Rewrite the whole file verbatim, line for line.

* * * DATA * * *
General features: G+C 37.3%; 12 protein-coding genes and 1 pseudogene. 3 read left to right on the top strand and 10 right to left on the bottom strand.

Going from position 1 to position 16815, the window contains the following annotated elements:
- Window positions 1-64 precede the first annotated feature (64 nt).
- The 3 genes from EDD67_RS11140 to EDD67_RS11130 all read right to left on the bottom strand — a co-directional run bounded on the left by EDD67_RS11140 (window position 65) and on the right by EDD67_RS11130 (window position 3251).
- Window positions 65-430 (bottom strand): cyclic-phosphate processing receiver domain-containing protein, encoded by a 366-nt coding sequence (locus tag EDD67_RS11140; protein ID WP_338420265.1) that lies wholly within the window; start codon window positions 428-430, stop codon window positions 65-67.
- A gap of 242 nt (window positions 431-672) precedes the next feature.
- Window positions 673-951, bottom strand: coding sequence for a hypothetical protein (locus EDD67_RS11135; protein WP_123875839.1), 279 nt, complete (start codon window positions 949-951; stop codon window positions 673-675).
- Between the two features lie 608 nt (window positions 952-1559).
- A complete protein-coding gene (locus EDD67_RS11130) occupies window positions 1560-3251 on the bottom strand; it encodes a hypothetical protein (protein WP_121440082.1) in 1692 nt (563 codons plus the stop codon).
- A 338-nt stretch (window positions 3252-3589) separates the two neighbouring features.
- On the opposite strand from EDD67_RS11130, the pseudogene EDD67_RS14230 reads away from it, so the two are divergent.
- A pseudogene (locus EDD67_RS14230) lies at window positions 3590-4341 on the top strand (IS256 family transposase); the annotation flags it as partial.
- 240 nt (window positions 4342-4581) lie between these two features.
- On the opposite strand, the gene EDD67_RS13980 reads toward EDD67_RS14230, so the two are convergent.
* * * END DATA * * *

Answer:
General features: G+C 37.3%; 12 protein-coding genes and 1 pseudogene. 3 read left to right on the top strand and 10 right to left on the bottom strand.

Going from position 1 to position 16815, the window contains the following annotated elements:
- Window positions 1-64 precede the first annotated feature (64 nt).
- The 3 genes from EDD67_RS11140 to EDD67_RS11130 all read right to left on the bottom strand — a co-directional run bounded on the left by EDD67_RS11140 (window position 65) and on the right by EDD67_RS11130 (window position 3251).
- Window positions 65-430 (bottom strand): cyclic-phosphate processing receiver domain-containing protein, encoded by a 366-nt coding sequence (locus tag EDD67_RS11140; protein ID WP_338420265.1) that lies wholly within the window; start codon window positions 428-430, stop codon window positions 65-67.
- A gap of 242 nt (window positions 431-672) precedes the next feature.
- Window positions 673-951, bottom strand: coding sequence for a hypothetical protein (locus EDD67_RS11135; protein WP_123875839.1), 279 nt, complete (start codon window positions 949-951; stop codon window positions 673-675).
- Between the two features lie 608 nt (window positions 952-1559).
- A complete protein-coding gene (locus EDD67_RS11130) occupies window positions 1560-3251 on the bottom strand; it encodes a hypothetical protein (protein WP_121440082.1) in 1692 nt (563 codons plus the stop codon).
- A 338-nt stretch (window positions 3252-3589) separates the two neighbouring features.
- On the opposite strand from EDD67_RS11130, the pseudogene EDD67_RS14230 reads away from it, so the two are divergent.
- A pseudogene (locus EDD67_RS14230) lies at window positions 3590-4341 on the top strand (IS256 family transposase); the annotation flags it as partial.
- 240 nt (window positions 4342-4581) lie between these two features.
- On the opposite strand, the gene EDD67_RS13980 reads toward EDD67_RS14230, so the two are convergent.